If you don’t like how your video turned out, do it again.
6) All the writers who come to Pitch U are just like you. We’re here to learn, because we suck at pitching. At Pitch U, no one gets criticized for trying. You get encouragement and strategic, helpful suggestions. And the Pitch U minions will make sure of that!
7) The speed of learning is up to you. If you jump in, read the posts, come to Pitchfest week and participate, you’ll become an expert much sooner than later.
8) Participate in comments now (ask questions, encourage others), and keep coming back once you’ve gotten to GREAT (offer what you’ve learned).
9) And finally, tell your friends, your critique group, and your writing organizations about Pitch University. Share the information with others. The more writers we have here, but more valuable this website will be in the long run.
From a practical stand point, when we invite Agents, Editors, and Experts, we need to be able to quantify our “traffic.”
We need to be able to say, “The writers you want to meet are here at Pitch U. These are the professional writers, doing what it takes to become a success.
Yes, I’m talking about you.
But I still don’t know what to say in my Pitch!
Most book writers, especially novelists, have a bit of a challenge taking their book idea and distilling it down into a sentence or two. So, yeah, we feel your pain.
Basic definition of a pitch: A pitch is a very short, persuasive description of your book given verbally.
The term originated in the sales and marketing community (also the circus community), and is often referred to as an Elevator Pitch, to underscore just how short it is. You can deliver an Elevator Pitch to a fellow passenger while between floors, before the elevator doors open again.
While some people call the book-summary paragraph(s) of a query letter a pitch, we only use the term here at Pitch U to mean a verbal pitch, face-to-face and in living color.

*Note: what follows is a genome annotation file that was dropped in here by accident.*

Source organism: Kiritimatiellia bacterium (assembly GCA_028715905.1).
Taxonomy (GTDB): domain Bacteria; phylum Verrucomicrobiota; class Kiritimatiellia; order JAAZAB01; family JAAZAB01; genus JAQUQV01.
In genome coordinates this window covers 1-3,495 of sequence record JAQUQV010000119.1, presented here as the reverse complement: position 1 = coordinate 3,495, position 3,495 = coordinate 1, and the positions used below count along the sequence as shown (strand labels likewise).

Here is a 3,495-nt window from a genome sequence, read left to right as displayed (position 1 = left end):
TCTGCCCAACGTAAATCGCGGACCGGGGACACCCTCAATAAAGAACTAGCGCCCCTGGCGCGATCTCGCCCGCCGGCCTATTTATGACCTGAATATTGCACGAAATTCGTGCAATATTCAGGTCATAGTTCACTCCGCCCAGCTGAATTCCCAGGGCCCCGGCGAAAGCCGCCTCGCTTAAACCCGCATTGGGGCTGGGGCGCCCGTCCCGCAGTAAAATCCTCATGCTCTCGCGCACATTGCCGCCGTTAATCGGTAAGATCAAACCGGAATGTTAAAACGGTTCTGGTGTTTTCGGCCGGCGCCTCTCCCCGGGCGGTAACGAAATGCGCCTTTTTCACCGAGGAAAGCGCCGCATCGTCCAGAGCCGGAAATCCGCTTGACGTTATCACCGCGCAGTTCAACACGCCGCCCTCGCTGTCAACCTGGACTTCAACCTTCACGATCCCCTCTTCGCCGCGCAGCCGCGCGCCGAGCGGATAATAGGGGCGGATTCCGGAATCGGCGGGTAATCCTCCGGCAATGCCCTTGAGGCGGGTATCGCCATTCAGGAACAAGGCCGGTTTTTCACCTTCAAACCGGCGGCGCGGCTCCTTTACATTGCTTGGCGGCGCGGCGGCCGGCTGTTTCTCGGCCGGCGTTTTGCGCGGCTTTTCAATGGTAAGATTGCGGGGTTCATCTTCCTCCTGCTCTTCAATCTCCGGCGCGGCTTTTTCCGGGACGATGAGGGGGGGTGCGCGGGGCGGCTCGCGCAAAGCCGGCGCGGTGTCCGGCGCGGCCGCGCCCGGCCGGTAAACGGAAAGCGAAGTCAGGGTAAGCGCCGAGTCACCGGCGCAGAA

Other than that, opinions vary about how to create a persuasive description of your book.
You thought there was only right answer, didn’t you?
Industry Pros seem to agree that a pitch includes genre/type, word count, and hook. But everything else comes down to opinion.
What a relief. Instead of one right answer, there are many ways to create an excellent pitch.
Each Pitchfest will begin with a “Meet the Industry Pro” interview. So each Editor and Agent will share with you their take on how to create a darn good pitch.
We want to recommend that…
- if you’ve never studied the craft of writing,
- if you don’t belong to writing organizations or critique groups,
- if you haven’t been to a workshop, class, or conference,
- if no one has ever seen your manuscript….
You probably want to address those areas before actually pitching your book. You’re welcome to hang out here, of course.
But there are only so many hours in the day. You’d be best served by creating a great book (or non-fiction book proposal and sample chapter), before you conquer the skill of talking about it.
If you feel you have the craft underway, take time to learn about the industry (if you haven’t already). Here are some links to get you started:
The Publishing Industry:
GalleyCat – Book Publishing News.
The Digital Age – Book Publishing Article by TIME Magazine.
Publishers Weekly – The Industry Magazine (okay, for America!)
Publishers Lunch - Track Deals, Sales, Reviews, Agents, Editors, News – and Get Lunch Deluxe Every Day. The longer version is $20/month. The shorter version is free.
We hope this answers your biggest questions. But if not, just write us at firstname.lastname@example.org, and we’ll be glad to help you out.
Diane Holmes is the Founder and Chief Alchemist behind Pitch University.